Twenty-four pairs of eyes are upon me. These eyes, these critical eyes, belong to 12-year-olds. Twelve-year-olds who expect this real-life scientist standing in front of them to teach them about ocean acidification (OA). They’ve had no chemistry and I’ve never taught middle-schoolers. Do they know about pH? What makes an acid? Calcium carbonate? No? I’ve got 50 minutes? Deep-breath. Okay. Go!
Over two days last week I taught OA to 200 7th graders at the Rupert Nock Middle School in Newburyport, Massachusetts. We tested household solutions (e.g., milk, lemon, spit) with pH strips. We learned how added CO2 lowers pH. We learned about chemistry through role playing as elements and compounds. We learned how the loneliness of H+ ions (lonely ions like to bond) make them highly reactive and how that loneliness can steal the bricks (carbonate) needed to build the shells of marine organisms (Thanks to science teacher John Reynolds for a wonderful Home Depot metaphor that I will blatantly steal). We developed hypotheses about the consequences for marine life and conducted a multi-day experiment on the effects of an acid (dilute vinegar) on mass loss of bivalve shells.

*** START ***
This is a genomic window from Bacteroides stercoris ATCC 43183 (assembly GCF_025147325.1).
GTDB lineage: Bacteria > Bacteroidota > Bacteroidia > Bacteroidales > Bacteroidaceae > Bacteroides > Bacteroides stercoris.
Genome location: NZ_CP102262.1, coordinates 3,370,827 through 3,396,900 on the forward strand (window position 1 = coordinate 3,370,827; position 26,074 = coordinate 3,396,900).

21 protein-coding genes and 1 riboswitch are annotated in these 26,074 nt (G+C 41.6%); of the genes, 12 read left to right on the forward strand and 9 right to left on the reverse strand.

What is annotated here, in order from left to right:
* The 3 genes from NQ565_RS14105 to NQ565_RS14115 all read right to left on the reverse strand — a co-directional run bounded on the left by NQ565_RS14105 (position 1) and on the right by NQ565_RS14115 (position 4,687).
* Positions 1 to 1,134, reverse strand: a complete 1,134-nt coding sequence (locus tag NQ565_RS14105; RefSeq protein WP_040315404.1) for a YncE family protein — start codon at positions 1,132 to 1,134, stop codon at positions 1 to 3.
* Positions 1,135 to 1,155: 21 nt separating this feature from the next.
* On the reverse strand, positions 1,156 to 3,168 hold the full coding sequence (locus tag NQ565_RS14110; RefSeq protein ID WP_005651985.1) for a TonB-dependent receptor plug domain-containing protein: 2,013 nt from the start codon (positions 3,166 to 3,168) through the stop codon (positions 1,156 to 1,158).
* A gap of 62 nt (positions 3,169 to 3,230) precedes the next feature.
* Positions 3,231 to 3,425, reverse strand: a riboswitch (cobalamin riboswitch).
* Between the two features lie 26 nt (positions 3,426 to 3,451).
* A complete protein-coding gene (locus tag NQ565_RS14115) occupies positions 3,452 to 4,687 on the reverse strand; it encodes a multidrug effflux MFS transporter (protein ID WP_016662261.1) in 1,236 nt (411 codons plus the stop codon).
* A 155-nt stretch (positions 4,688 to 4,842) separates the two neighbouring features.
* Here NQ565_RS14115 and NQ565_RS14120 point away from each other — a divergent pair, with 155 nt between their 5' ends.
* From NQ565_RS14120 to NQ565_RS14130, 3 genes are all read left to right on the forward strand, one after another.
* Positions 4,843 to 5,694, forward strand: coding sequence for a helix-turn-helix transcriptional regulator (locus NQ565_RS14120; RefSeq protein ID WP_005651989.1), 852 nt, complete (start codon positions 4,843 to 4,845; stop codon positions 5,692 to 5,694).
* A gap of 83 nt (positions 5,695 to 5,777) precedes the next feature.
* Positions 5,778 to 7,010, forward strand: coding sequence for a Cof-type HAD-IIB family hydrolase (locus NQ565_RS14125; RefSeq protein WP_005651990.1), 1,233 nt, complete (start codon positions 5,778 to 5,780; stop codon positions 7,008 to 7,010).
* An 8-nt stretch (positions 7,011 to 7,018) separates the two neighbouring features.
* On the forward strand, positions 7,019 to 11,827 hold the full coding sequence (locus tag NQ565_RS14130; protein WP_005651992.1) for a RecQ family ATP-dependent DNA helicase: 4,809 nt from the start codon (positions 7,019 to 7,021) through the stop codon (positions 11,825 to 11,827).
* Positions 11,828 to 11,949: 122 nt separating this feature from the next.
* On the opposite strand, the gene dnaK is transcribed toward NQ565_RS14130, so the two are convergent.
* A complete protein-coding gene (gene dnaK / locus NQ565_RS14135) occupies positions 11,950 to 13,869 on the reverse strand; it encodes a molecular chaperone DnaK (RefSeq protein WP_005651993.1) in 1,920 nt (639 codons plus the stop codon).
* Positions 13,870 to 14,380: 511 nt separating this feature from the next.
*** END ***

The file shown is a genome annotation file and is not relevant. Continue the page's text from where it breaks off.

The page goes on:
While OA is not a current focus of the TIDE Project, it is a major concern for marine ecosystems. Outreach is a supporting pillar of the TIDE Project’s scientific philosophy (as well as the larger group of Plum Island-LTER scientists) and one goal is to strengthen coastal education by working with young scientists and K-12 students.
My classroom demonstrations also emphasize the important presence the TIDE Project has in the communities local to the marshes we study. The OA module germinated from a conversation I had when John Reynolds brought a dozen of his students to the marsh as part of his outdoor curriculum.
From middle-school students peering through refractometers while standing on the marsh to undergraduates publishing papers, the TIDE Project has engaged at over 1000 middle-school, high-school, undergraduate, and graduate students combined through its outreach activities. Whether standing at a white board or knee-deep in marsh mud, we hope to engage thousands more.
David Samuel Johnson is a principal investigator on the TIDE Project. He is particularly fond of invertebrates. All photos courtesy of Lisa Furlong.